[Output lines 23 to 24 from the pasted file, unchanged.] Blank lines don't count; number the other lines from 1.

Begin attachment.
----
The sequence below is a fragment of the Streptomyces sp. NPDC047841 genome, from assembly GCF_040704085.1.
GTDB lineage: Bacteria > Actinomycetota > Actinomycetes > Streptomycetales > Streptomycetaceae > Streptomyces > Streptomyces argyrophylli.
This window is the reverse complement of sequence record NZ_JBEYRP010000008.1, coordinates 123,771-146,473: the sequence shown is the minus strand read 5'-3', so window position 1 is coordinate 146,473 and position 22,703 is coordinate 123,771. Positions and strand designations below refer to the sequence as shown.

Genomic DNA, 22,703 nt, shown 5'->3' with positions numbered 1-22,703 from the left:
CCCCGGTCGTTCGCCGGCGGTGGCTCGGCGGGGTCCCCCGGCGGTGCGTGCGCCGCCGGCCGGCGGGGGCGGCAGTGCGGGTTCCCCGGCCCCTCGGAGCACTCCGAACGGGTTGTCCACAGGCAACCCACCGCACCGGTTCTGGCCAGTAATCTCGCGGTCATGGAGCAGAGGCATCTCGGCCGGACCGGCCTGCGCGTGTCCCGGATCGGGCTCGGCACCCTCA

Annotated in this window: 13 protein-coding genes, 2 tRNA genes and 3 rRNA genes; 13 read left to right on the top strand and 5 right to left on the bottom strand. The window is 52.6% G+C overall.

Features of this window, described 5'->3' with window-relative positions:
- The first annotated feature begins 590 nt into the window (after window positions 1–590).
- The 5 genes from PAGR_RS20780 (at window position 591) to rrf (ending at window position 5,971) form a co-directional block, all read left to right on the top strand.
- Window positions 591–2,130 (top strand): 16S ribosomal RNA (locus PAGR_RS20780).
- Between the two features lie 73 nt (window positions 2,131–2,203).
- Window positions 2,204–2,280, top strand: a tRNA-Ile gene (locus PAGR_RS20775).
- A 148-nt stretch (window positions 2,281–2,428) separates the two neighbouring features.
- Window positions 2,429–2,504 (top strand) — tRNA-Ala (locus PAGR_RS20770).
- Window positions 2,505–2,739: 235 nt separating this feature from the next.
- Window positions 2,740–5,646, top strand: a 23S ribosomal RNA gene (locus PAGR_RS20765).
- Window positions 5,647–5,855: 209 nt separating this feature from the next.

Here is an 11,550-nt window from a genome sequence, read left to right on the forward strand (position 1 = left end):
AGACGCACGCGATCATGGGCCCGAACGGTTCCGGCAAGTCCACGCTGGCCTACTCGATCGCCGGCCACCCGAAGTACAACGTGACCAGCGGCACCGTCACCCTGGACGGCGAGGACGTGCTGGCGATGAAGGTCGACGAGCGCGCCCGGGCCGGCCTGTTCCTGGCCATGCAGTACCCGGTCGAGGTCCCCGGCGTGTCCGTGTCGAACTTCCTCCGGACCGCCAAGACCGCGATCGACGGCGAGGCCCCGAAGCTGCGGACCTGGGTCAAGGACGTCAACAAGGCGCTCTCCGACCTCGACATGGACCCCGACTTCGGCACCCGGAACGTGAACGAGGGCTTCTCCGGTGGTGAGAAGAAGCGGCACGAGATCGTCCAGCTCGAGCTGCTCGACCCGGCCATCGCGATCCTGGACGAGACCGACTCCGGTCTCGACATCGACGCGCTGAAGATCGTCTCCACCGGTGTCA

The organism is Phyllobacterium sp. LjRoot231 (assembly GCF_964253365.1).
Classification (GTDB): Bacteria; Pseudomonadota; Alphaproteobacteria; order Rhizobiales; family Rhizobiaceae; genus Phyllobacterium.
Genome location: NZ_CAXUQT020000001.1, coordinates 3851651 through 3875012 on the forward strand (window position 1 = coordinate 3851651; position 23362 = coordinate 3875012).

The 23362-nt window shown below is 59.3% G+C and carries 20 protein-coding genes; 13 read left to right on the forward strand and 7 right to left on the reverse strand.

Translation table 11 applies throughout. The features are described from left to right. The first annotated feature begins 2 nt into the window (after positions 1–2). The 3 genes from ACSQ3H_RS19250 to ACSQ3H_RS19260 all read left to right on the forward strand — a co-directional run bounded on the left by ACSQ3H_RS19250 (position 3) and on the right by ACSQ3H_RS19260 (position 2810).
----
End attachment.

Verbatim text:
The 23362-nt window shown below is 59.3% G+C and carries 20 protein-coding genes; 13 read left to right on the forward strand and 7 right to left on the reverse strand.

Translation table 11 applies throughout. The features are described from left to right. The first annotated feature begins 2 nt into the window (after positions 1–2). The 3 genes from ACSQ3H_RS19250 to ACSQ3H_RS19260 all read left to right on the forward strand — a co-directional run bounded on the left by ACSQ3H_RS19250 (position 3) and on the right by ACSQ3H_RS19260 (position 2810).